Gov't should look at MSMEs as venture capital firms amid COVID-19 pandemic —Zobel De Ayala
Micro, small, and medium enterprises (MSMEs) should be given more assistance to recover from the effects of the coronavirus pandemic, Ayala Corp. chief executive officer Jaime Augusto Zobel De Ayala said Thursday.
Asked for his input on assistance to such industries, Zobel de Ayala said the government should look at MSMEs as venture capital companies.
"I think sometimes the executive side of government must look at this as the way we would look at, say, a venture capital company," he said in a virtual briefing with the House committee on economic affairs.
"Sometimes companies starting off in businesses in the venture capital world are going through negative cash flows and in a pandemic like this, really, the revenues have come down and almost closed up," he said.
Latest data from the Department of Trade and Industry (DTI) show that MSMEs account for 99.52% of the total 1.003 million business establishments in the country in 2018.
Micro enterprises with asset size of not more than P3 million are allowed to borrow from P10,000 to P200,000, while small enterprises with asset size of not more than P15 million may borrow up to P500,000.
In May, Trade Secretary Ramon Lopez said over 525,000 or 52.66% of MSMEs in the country had to stop operations due to the lockdowns.
"The venture capital world is full of negative cash flow companies in their own small world. Why not look at this crisis as that? As a need to help restart the MSMEs by providing some type of support, financial support during that period of time," said Zobel de Ayala.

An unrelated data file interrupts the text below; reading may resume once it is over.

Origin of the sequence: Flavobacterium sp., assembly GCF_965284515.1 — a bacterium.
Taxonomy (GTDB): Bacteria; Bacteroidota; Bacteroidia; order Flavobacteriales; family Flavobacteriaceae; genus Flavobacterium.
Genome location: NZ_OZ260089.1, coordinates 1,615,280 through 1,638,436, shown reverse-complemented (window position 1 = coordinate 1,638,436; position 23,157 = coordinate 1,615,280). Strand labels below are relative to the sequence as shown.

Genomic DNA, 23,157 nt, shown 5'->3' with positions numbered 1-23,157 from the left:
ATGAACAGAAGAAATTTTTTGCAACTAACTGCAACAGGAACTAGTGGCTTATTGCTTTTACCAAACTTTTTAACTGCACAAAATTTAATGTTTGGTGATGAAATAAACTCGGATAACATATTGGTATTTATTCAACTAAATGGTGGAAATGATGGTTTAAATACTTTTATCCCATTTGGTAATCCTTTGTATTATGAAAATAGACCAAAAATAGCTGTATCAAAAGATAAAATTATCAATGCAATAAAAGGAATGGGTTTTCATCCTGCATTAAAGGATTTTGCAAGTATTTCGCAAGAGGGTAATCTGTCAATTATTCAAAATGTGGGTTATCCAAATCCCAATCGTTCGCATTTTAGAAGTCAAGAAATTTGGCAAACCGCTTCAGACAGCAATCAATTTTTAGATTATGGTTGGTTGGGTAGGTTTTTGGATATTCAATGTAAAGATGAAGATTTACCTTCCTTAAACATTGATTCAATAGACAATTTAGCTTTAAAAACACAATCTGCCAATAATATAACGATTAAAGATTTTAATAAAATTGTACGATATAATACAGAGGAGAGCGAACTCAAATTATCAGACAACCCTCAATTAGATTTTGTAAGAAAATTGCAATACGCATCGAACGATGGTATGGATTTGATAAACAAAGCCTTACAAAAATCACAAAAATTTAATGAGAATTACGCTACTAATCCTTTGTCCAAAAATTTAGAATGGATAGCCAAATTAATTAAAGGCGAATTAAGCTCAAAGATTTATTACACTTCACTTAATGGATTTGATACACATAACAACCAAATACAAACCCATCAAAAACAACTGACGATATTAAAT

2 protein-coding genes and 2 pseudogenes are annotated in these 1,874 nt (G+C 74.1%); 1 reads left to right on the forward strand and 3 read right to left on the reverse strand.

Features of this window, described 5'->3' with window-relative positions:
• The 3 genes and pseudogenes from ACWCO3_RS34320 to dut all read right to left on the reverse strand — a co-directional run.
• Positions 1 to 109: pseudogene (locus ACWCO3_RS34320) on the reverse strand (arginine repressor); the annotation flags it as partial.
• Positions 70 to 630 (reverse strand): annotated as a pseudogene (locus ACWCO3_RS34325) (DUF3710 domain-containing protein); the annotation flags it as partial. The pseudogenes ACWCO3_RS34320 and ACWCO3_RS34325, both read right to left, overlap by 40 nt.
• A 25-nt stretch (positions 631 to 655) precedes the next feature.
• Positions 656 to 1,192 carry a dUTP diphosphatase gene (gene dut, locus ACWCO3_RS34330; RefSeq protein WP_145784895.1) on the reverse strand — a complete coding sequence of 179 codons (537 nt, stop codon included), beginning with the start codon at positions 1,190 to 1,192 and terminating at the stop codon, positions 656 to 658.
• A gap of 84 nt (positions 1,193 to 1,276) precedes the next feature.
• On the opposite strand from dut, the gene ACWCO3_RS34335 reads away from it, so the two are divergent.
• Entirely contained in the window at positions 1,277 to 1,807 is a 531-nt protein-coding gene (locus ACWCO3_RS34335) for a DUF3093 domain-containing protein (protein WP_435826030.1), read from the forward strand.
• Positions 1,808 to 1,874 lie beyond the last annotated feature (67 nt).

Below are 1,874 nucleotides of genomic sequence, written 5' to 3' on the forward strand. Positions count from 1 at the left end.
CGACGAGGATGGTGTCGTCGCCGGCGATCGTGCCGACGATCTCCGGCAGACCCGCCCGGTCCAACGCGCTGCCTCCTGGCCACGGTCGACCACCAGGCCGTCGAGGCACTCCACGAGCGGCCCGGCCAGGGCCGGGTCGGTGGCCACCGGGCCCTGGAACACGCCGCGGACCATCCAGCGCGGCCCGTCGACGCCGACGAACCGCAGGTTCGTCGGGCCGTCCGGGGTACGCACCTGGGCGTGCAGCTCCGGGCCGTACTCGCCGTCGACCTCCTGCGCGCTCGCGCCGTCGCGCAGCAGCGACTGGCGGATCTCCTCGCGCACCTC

The DTI has already rolled out its P1-billion COVID-19 Assistance to Restart Enterprises (CARES) program which grants loans to MSMEs, but the department is now seeking more funds as the program has already been oversubscribed.
"The MSMEs, the pain is gonna be felt more next year than it is this year. When you look at the non-performing components of banks, they tend to appear about a year later when any kind of crisis hits. We should be attuned to that," said Zobel de Ayala.
"I think we've tried to do our share in the private sector on that front by lessening the pain at least for a period of time," he added.
The Ayala Group allocated P2.4 billion for its emergency response package for its workforce hit by the disease, aside from waiving mall rental fees for tenants during the strict quarantine measures placed across the Philippines.
"Our balance sheets are not structured to do this forever but I think during the period of the lockdown many private sector groups managed to udnerstand that that painpoint was there," said Zobel de Ayala.
"We should as a nation be using our balance sheet perhaps a little more formally to give support to the MSME community that are far more vulnerable than many of us in the larger businesses where the savings are higher and the balance sheets are larger," he added.—AOL, GMA News